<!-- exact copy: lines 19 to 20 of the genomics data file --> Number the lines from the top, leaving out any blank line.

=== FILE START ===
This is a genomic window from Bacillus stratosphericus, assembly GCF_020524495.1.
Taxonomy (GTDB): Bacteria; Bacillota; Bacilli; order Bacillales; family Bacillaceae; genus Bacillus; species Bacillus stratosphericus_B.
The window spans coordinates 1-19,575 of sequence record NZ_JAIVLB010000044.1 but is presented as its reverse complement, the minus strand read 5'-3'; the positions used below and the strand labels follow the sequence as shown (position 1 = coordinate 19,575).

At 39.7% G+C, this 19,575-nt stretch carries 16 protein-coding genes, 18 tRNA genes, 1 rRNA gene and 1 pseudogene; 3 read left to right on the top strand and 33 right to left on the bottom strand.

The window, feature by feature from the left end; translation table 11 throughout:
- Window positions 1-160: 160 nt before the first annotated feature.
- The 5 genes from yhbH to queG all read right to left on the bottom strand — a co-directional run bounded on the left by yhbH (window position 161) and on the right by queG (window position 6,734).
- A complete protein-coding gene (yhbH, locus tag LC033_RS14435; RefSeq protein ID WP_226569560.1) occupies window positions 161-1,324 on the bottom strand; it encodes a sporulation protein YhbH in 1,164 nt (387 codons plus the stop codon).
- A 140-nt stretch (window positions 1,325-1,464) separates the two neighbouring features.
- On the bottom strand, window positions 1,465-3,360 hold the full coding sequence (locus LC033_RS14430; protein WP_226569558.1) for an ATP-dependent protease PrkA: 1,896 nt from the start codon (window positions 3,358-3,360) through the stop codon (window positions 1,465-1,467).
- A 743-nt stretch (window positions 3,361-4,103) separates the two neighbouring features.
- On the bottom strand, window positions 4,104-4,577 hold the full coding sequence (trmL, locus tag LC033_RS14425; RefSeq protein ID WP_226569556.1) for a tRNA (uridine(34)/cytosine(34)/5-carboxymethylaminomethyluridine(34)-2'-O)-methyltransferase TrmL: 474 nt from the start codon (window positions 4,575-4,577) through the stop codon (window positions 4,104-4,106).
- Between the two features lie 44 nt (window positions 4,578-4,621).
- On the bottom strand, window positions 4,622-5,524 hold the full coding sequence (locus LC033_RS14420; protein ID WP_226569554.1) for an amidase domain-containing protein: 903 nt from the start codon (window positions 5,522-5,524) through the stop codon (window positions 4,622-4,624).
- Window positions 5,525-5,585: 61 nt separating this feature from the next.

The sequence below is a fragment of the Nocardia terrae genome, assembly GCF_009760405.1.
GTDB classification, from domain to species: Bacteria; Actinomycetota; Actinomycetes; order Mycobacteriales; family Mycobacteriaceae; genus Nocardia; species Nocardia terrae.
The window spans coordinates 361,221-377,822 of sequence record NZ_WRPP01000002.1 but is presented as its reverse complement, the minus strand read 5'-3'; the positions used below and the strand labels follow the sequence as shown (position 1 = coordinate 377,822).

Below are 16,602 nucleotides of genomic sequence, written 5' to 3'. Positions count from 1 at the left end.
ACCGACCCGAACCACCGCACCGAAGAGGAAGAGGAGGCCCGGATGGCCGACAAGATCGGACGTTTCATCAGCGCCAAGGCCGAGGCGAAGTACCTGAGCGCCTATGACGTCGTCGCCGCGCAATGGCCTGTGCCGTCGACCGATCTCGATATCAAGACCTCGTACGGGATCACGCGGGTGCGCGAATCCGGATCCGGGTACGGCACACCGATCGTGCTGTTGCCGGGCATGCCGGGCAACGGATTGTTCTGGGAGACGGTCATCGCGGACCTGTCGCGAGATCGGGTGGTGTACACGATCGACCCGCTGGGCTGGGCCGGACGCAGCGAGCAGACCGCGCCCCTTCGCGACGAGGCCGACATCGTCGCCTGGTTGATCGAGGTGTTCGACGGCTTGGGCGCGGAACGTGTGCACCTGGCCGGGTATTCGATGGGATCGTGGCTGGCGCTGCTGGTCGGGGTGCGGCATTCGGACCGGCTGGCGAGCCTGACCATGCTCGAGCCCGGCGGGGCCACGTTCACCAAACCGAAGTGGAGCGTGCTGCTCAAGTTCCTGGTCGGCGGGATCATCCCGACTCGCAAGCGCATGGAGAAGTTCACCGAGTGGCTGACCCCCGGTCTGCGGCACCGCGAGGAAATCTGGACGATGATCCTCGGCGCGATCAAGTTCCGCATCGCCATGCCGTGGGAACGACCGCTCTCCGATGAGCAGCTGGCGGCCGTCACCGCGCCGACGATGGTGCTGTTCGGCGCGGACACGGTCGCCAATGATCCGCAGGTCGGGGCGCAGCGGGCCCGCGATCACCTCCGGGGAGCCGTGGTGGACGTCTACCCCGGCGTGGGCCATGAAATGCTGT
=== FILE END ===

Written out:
Below are 16,602 nucleotides of genomic sequence, written 5' to 3'. Positions count from 1 at the left end.
ACCGACCCGAACCACCGCACCGAAGAGGAAGAGGAGGCCCGGATGGCCGACAAGATCGGACGTTTCATCAGCGCCAAGGCCGAGGCGAAGTACCTGAGCGCCTATGACGTCGTCGCCGCGCAATGGCCTGTGCCGTCGACCGATCTCGATATCAAGACCTCGTACGGGATCACGCGGGTGCGCGAATCCGGATCCGGGTACGGCACACCGATCGTGCTGTTGCCGGGCATGCCGGGCAACGGATTGTTCTGGGAGACGGTCATCGCGGACCTGTCGCGAGATCGGGTGGTGTACACGATCGACCCGCTGGGCTGGGCCGGACGCAGCGAGCAGACCGCGCCCCTTCGCGACGAGGCCGACATCGTCGCCTGGTTGATCGAGGTGTTCGACGGCTTGGGCGCGGAACGTGTGCACCTGGCCGGGTATTCGATGGGATCGTGGCTGGCGCTGCTGGTCGGGGTGCGGCATTCGGACCGGCTGGCGAGCCTGACCATGCTCGAGCCCGGCGGGGCCACGTTCACCAAACCGAAGTGGAGCGTGCTGCTCAAGTTCCTGGTCGGCGGGATCATCCCGACTCGCAAGCGCATGGAGAAGTTCACCGAGTGGCTGACCCCCGGTCTGCGGCACCGCGAGGAAATCTGGACGATGATCCTCGGCGCGATCAAGTTCCGCATCGCCATGCCGTGGGAACGACCGCTCTCCGATGAGCAGCTGGCGGCCGTCACCGCGCCGACGATGGTGCTGTTCGGCGCGGACACGGTCGCCAATGATCCGCAGGTCGGGGCGCAGCGGGCCCGCGATCACCTCCGGGGAGCCGTGGTGGACGTCTACCCCGGCGTGGGCCATGAAATGCTGT